It's rare, but possible, to experience more severe side effects, however. According to the CDC, you should immediately seek medical help if you experience difficulty breathing, hives, dizziness, swelling around your eyes or mouth, or a faint or racing heartbeat following a flu shot — these could be signs of a severe allergic reaction. These symptoms are most likely to emerge within a few minutes or hours of your shot, which is why some clinics ask patients to wait for a fixed period of time after their shots before leaving the site (per the Journal of General and Family Medicine).

Not everyone should get a flu shot

While flu shots are safe for most people and shown to provide effective protection against the flu (per the Mayo Clinic), not all flu vaccines are suitable for all people, and some people would be safer avoiding them altogether. For instance, while the nasal spray flu shot is a great option for those who hate needles, it's only approved for people between the ages of 2 and 49. And even for those within this age range, it's not recommended for those who are pregnant, children between 2 and 17 taking aspirin or medications containing salicylates, children between 2 and 4 who have recently experienced asthma or wheezing, or people with weakened immune systems. Similarly, high-dosage flu vaccines are allowed only for people 65 and older.

While the CDC recommends that everyone age 2 or over get a flu vaccine, it notes some exceptions. Babies under 6 months of age should not be vaccinated, nor should anyone who's ever had a severe allergy to any ingredient in a past flu shot or a severe reaction of any kind to flu shot. If you have an egg allergy, however, the CDC reassures you that the flu vaccine is safe: While many flu vaccines are made from deactivated viruses cultured in eggs, there is little evidence these vaccines can cause allergic reactions. If you're concerned about this, you can ask for a vaccine not made from an egg culture.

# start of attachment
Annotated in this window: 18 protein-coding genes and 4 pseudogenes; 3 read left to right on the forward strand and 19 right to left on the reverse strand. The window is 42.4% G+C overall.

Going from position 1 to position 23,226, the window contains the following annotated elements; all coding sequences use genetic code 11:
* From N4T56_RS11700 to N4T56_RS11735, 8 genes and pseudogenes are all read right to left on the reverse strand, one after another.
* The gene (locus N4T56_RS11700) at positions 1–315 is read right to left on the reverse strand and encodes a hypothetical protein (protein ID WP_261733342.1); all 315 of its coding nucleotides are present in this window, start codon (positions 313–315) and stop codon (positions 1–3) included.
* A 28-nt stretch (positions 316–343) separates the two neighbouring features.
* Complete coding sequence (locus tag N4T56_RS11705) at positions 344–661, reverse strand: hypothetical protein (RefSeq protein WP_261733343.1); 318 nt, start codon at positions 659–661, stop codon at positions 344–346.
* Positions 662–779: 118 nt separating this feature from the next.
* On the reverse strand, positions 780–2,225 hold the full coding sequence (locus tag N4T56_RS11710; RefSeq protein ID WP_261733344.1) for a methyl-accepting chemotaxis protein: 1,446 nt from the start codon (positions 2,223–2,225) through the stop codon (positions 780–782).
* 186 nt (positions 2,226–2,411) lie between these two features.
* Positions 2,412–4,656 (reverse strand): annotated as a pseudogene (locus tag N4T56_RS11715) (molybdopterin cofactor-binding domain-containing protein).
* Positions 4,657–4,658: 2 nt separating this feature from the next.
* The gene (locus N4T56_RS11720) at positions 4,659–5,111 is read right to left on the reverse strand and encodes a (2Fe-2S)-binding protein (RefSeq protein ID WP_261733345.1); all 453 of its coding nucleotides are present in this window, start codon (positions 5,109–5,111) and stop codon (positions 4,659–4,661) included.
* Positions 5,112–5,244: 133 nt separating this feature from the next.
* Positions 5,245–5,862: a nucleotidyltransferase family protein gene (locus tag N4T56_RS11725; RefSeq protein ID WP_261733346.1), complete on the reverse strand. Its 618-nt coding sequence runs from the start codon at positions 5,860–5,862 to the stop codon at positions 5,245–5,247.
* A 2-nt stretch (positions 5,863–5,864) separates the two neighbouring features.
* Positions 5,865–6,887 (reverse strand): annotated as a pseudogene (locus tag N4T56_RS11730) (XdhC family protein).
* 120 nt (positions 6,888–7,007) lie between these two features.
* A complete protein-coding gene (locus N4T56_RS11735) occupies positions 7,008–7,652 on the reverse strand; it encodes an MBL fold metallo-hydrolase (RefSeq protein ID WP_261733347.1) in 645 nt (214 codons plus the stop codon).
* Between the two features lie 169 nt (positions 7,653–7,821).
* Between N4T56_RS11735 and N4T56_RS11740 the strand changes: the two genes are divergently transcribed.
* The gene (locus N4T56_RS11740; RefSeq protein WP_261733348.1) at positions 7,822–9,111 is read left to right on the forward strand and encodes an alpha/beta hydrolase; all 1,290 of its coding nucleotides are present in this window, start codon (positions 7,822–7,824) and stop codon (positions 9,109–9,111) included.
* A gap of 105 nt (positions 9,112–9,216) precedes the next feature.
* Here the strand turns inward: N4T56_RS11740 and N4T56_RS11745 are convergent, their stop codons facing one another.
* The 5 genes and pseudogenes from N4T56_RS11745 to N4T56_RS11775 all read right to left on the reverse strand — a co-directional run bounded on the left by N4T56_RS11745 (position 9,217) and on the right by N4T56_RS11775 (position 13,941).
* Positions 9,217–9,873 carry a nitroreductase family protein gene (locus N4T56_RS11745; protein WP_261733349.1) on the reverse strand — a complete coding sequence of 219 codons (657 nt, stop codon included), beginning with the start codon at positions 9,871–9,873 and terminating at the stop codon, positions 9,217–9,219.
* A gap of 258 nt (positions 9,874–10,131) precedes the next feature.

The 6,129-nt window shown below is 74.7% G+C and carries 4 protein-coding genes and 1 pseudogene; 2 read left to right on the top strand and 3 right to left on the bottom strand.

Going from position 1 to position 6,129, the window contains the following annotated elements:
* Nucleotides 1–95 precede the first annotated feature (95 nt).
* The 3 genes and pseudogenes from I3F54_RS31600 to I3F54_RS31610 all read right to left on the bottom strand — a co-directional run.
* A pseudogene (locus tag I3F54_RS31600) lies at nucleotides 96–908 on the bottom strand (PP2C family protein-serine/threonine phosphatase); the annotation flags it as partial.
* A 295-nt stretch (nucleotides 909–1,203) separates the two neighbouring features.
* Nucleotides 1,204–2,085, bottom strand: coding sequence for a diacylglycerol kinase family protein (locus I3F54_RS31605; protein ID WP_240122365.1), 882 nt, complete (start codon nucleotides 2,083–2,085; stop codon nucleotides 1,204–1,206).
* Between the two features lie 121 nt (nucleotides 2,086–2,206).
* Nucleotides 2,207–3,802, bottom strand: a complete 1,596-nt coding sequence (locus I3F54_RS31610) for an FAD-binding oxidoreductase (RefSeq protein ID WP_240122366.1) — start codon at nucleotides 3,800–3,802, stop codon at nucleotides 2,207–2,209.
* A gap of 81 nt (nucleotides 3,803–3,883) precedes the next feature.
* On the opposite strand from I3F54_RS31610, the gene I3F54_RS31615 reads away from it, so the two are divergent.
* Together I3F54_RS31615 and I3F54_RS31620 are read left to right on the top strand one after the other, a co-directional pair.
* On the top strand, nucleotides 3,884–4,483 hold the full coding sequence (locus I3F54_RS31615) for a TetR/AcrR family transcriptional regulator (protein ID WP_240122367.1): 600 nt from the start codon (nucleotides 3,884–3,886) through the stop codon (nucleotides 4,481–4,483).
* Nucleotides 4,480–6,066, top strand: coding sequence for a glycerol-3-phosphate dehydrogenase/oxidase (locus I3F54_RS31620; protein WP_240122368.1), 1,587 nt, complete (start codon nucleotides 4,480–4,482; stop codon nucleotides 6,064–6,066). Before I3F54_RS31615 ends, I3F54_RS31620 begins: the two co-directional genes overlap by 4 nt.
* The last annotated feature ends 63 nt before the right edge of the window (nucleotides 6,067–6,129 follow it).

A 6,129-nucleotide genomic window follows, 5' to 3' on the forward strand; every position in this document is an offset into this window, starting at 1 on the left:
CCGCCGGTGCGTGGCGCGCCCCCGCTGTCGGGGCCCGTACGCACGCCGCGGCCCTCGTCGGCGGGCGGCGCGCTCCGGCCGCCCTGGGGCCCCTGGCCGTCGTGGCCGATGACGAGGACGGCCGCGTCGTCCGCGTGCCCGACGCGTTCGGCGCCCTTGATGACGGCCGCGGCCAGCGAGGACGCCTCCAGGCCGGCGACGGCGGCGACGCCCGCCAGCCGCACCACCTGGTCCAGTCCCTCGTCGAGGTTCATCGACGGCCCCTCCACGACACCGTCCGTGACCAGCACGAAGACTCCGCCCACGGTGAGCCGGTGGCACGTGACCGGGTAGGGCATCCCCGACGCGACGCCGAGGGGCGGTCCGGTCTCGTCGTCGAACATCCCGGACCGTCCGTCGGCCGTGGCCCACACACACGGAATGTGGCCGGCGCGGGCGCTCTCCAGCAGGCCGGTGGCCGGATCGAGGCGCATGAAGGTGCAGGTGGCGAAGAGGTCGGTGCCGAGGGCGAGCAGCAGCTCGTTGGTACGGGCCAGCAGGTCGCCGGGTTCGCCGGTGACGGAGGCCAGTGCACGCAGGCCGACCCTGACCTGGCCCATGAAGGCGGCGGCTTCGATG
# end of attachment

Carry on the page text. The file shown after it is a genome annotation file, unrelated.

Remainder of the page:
A flu shot can't give you the flu

A common objection to getting a flu shot is the misconception that the shot itself can actually give you the flu — why bother getting a shot if it's just going to make you sick anyways? According to The Conversation, however, it's simply untrue that flu shots actually cause the disease. While flu vaccines are made from flu viruses, these viruses are either dead or weakened so they can't cause infections.

This myth persists for a number of reasons. For one, some of the common side effects of flu shots, such as muscle soreness and fever, resemble flu symptoms. But as noted by The Conversation, these side effects are actually a sign the vaccine is working — these minor, short-lasting discomforts indicate your immune system is kicking into high gear. Similarly, people who catch common colds or other infections after getting their shots may mistake these ailments for the flu. And unfortunately, it is possible to actually catch the flu after getting your shot: You'll need two weeks to gain full immunity following your vaccine, so you can still get infected if you're exposed to the flu shortly before or just after your shot. And finally, there's always a chance of a mismatch between the flu strains in the vaccine and those actually circulating — so you could get infected by a strain not covered by the vaccine. In none of these cases, however, is the vaccine the actual cause of the flu.